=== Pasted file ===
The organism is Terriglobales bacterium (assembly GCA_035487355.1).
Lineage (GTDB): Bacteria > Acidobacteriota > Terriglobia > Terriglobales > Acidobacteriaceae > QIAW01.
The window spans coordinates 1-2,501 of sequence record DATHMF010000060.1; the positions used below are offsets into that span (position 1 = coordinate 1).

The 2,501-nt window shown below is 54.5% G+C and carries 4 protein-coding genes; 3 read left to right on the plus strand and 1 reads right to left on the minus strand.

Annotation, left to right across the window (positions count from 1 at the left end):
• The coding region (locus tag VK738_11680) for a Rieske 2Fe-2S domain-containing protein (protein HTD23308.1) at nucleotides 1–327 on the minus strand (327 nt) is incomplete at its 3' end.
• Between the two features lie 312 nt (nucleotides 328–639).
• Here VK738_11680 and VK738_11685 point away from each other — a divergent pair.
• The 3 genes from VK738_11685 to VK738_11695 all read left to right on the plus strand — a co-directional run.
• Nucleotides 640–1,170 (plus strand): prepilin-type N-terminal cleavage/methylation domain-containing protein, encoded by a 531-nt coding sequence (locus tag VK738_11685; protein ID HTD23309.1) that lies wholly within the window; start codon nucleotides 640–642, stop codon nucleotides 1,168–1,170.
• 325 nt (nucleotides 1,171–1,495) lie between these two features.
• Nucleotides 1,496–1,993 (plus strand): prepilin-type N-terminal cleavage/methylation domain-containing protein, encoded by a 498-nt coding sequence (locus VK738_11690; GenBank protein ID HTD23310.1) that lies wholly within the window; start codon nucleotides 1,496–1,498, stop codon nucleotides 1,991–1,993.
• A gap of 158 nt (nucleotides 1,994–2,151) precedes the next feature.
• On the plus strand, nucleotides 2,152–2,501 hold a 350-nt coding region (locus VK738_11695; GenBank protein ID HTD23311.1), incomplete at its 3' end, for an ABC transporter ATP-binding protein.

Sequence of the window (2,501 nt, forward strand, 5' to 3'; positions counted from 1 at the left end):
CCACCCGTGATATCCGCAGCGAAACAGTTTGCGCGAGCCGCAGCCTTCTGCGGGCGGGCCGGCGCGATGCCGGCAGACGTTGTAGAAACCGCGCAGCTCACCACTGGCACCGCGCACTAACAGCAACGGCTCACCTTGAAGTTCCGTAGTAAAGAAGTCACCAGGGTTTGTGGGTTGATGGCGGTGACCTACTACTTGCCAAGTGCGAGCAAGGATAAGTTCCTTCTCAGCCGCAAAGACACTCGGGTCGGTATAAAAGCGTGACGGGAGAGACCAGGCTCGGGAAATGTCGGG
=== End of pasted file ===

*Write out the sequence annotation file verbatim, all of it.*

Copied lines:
The organism is Terriglobales bacterium (assembly GCA_035487355.1).
Lineage (GTDB): Bacteria > Acidobacteriota > Terriglobia > Terriglobales > Acidobacteriaceae > QIAW01.
The window spans coordinates 1-2,501 of sequence record DATHMF010000060.1; the positions used below are offsets into that span (position 1 = coordinate 1).

The 2,501-nt window shown below is 54.5% G+C and carries 4 protein-coding genes; 3 read left to right on the plus strand and 1 reads right to left on the minus strand.

Annotation, left to right across the window (positions count from 1 at the left end):
• The coding region (locus tag VK738_11680) for a Rieske 2Fe-2S domain-containing protein (protein HTD23308.1) at nucleotides 1–327 on the minus strand (327 nt) is incomplete at its 3' end.
• Between the two features lie 312 nt (nucleotides 328–639).
• Here VK738_11680 and VK738_11685 point away from each other — a divergent pair.
• The 3 genes from VK738_11685 to VK738_11695 all read left to right on the plus strand — a co-directional run.
• Nucleotides 640–1,170 (plus strand): prepilin-type N-terminal cleavage/methylation domain-containing protein, encoded by a 531-nt coding sequence (locus tag VK738_11685; protein ID HTD23309.1) that lies wholly within the window; start codon nucleotides 640–642, stop codon nucleotides 1,168–1,170.
• 325 nt (nucleotides 1,171–1,495) lie between these two features.
• Nucleotides 1,496–1,993 (plus strand): prepilin-type N-terminal cleavage/methylation domain-containing protein, encoded by a 498-nt coding sequence (locus VK738_11690; GenBank protein ID HTD23310.1) that lies wholly within the window; start codon nucleotides 1,496–1,498, stop codon nucleotides 1,991–1,993.
• A gap of 158 nt (nucleotides 1,994–2,151) precedes the next feature.
• On the plus strand, nucleotides 2,152–2,501 hold a 350-nt coding region (locus VK738_11695; GenBank protein ID HTD23311.1), incomplete at its 3' end, for an ABC transporter ATP-binding protein.

Sequence of the window (2,501 nt, forward strand, 5' to 3'; positions counted from 1 at the left end):
CCACCCGTGATATCCGCAGCGAAACAGTTTGCGCGAGCCGCAGCCTTCTGCGGGCGGGCCGGCGCGATGCCGGCAGACGTTGTAGAAACCGCGCAGCTCACCACTGGCACCGCGCACTAACAGCAACGGCTCACCTTGAAGTTCCGTAGTAAAGAAGTCACCAGGGTTTGTGGGTTGATGGCGGTGACCTACTACTTGCCAAGTGCGAGCAAGGATAAGTTCCTTCTCAGCCGCAAAGACACTCGGGTCGGTATAAAAGCGTGACGGGAGAGACCAGGCTCGGGAAATGTCGGG